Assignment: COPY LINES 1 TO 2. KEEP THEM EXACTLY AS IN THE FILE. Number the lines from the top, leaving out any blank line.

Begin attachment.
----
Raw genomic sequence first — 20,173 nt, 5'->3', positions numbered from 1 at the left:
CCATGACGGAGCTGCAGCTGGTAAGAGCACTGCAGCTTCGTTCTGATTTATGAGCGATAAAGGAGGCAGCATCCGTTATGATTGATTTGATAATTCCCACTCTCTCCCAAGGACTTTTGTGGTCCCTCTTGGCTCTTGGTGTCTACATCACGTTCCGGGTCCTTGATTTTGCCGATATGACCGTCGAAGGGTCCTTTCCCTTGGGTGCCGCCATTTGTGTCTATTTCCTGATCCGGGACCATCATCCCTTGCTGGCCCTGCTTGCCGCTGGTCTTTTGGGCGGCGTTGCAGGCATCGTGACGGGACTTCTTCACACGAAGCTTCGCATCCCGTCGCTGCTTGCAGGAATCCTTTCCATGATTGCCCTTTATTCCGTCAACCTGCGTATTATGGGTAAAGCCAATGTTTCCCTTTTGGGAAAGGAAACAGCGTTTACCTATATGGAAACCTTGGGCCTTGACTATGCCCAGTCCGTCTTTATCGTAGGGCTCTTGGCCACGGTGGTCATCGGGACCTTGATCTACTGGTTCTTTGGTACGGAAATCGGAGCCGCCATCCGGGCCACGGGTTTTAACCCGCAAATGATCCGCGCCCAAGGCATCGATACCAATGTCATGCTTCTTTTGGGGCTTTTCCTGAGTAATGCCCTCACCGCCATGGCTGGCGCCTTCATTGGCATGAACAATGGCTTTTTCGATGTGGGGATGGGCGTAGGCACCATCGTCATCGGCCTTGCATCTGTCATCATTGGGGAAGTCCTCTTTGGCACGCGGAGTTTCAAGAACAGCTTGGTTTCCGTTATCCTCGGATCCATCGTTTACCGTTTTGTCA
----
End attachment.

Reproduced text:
Raw genomic sequence first — 20,173 nt, 5'->3', positions numbered from 1 at the left:
CCATGACGGAGCTGCAGCTGGTAAGAGCACTGCAGCTTCGTTCTGATTTATGAGCGATAAAGGAGGCAGCATCCGTTATGATTGATTTGATAATTCCCACTCTCTCCCAAGGACTTTTGTGGTCCCTCTTGGCTCTTGGTGTCTACATCACGTTCCGGGTCCTTGATTTTGCCGATATGACCGTCGAAGGGTCCTTTCCCTTGGGTGCCGCCATTTGTGTCTATTTCCTGATCCGGGACCATCATCCCTTGCTGGCCCTGCTTGCCGCTGGTCTTTTGGGCGGCGTTGCAGGCATCGTGACGGGACTTCTTCACACGAAGCTTCGCATCCCGTCGCTGCTTGCAGGAATCCTTTCCATGATTGCCCTTTATTCCGTCAACCTGCGTATTATGGGTAAAGCCAATGTTTCCCTTTTGGGAAAGGAAACAGCGTTTACCTATATGGAAACCTTGGGCCTTGACTATGCCCAGTCCGTCTTTATCGTAGGGCTCTTGGCCACGGTGGTCATCGGGACCTTGATCTACTGGTTCTTTGGTACGGAAATCGGAGCCGCCATCCGGGCCACGGGTTTTAACCCGCAAATGATCCGCGCCCAAGGCATCGATACCAATGTCATGCTTCTTTTGGGGCTTTTCCTGAGTAATGCCCTCACCGCCATGGCTGGCGCCTTCATTGGCATGAACAATGGCTTTTTCGATGTGGGGATGGGCGTAGGCACCATCGTCATCGGCCTTGCATCTGTCATCATTGGGGAAGTCCTCTTTGGCACGCGGAGTTTCAAGAACAGCTTGGTTTCCGTTATCCTCGGATCCATCGTTTACCGTTTTGTCA